Financial Services: Lie of the Land

To get a clearer picture of the current lie of the land within the Financial Services sector, we asked our consultants to rank the factors that have had the greatest impact on hiring within their industry, and to share their personal insights on the current hiring climate within the sector, their experiences operating within it over the first quarter and their predictions for the months that lie ahead.


Introduction, authored by Associate Director Alex Russon

In the first quarter of 2023, hiring within the Financial Services sector continues to be impacted by skills shortages. Although this should in theory be continuing to drive salaries up, there appears to be a tentative but observable shift to a more client-driven hiring market in the first quarter of this year, as noted in the experiences of my colleagues below. Though skills shortages are prevalent, many of our clients have a preference for hiring individuals who come from long-standing and stable backgrounds within the same role; perhaps a knock-on effect of the uncertain climate, job-hoppers are more so than ever off-putting for those looking to hire within the sector.

Retention is still a considerable pain point and priority for businesses in the sector, and we have seen a significant level of counteroffers being accepted, as heads are seemingly being turned more successfully; this can either be accounted for by the strength of the counters now being offered, or the desire for job security in an unstable economic climate.

The good news is that roles are still widely available in the sector, so the hiring market looks likely to remain buoyant throughout the remainder of the year: there are still plenty of opportunities available for those Financial Services professionals who are looking to make a move. The focus for clients should be ensuring their benchmarking is accurate and their USP is strong, whilst individuals searching for a change should manage their own expectations as per the state of the current market.

Alex Russon, Associate Director for Financial Services


“Recently, expectations are too high and out of line with current employees…”

“I’m finding that several candidates are making a career move for financial reasons; this is reasonable if their knowledge and experience warrant the salary level that they have indicated. However, several times recently I’ve had to feed back to the candidates that their salary expectations are too high and out of line with current employees, so there is somewhat of a disconnect between client and candidate expectations with regards to salaries. In addition, I am starting to notice that more and more companies are starting to fully recall staff members or are reducing the number of days they can work from home. The train strikes have had quite an impact on candidates considering their choice of commute and the distance they are willing to travel. There seems to be a steady number of roles becoming available, however, finding the candidates that are suitable and matching their expectations is the real challenge.”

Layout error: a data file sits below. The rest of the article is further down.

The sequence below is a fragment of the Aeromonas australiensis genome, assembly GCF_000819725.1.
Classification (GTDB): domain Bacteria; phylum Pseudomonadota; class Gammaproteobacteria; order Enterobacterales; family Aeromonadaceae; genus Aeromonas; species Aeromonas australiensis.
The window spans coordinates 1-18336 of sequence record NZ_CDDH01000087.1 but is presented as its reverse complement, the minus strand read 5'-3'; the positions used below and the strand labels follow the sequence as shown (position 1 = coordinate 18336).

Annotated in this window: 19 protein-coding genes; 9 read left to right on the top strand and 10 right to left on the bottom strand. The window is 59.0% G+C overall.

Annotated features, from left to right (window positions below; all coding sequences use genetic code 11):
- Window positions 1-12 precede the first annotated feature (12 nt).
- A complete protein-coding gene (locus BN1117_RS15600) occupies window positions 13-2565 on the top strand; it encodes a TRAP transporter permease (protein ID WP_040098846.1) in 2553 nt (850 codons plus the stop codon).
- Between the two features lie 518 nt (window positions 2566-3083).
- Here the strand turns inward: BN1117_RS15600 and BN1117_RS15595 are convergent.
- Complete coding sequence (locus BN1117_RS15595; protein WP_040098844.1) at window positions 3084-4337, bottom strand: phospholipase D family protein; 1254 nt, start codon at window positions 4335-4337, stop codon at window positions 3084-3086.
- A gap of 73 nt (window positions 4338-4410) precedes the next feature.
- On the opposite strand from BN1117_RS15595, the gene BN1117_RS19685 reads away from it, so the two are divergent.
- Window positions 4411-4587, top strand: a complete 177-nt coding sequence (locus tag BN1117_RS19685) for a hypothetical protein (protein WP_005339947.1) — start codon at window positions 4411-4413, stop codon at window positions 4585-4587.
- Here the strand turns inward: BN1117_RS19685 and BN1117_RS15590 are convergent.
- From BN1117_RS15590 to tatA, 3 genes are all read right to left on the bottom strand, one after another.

Lucy Warman, Managing Consultant



“There seems to be a disconnect between what clients and candidates want, regarding salary and working arrangements…”

I suspect this is signifying a shift away from a candidate-led market, as economic uncertainty prevails, and some redundancies occur. I think it might be a challenging year for the economy generally.

Stuart Wickham, Principal Consultant



“We are already seeing people bringing people back to the office, with many roles stipulating at least a 3-day split…”

“From my perspective, the challenges in London are as follows: there has been a significant lack of roles due to the end of the tax year and constrained budgets. I have also seen quite a lot of roles offering larger salaries, as companies are aware of the increasing demand for good-quality people, as well as the impact of the cost of living. Although junior candidates are asking for higher than before.

We are already seeing people bringing people back to the office, with many roles stipulating at least a 3-day split. We are also seeing more experienced people looking to move, or people who have spent long periods of time at their current firm now deciding to look for a new challenge. Lots of small firms are being taken over in acquisitions, good quality means people want to leave. The economy has significantly impacted the number and type of candidates available, and this has had an impact on the attitude of skilled candidates who are in the market: they are aware that they can likely secure a role with higher pay elsewhere.”

Alice Woodruff, Principal Consultant



“Counteroffers have been having a massive impact on the market…”

“I think counteroffers have been having a massive impact on the market. People are looking for higher salaries, but clients aren’t necessarily paying the premiums. The progression as a trainee adviser is also stalled by the number of positions available, however, this appears to be changing. A lot more candidates are working towards their Diploma so there are a number of good candidates in the market.”

Finn Greaves, Associate Recruitment Consultant



“Clients need to look at their offering in terms of job satisfaction, progression, and benefits…”

“Finding top-quality candidates who are willing to move has always been the biggest challenge, but even more so in the current market. This is why more and more clients need to look at what they can offer in terms of job satisfaction, progression, and employee benefits. Salary will always be important, but businesses shouldn’t underestimate the power of an attractive USP and benefits offering.”

Jacob McNally, Principal Consultant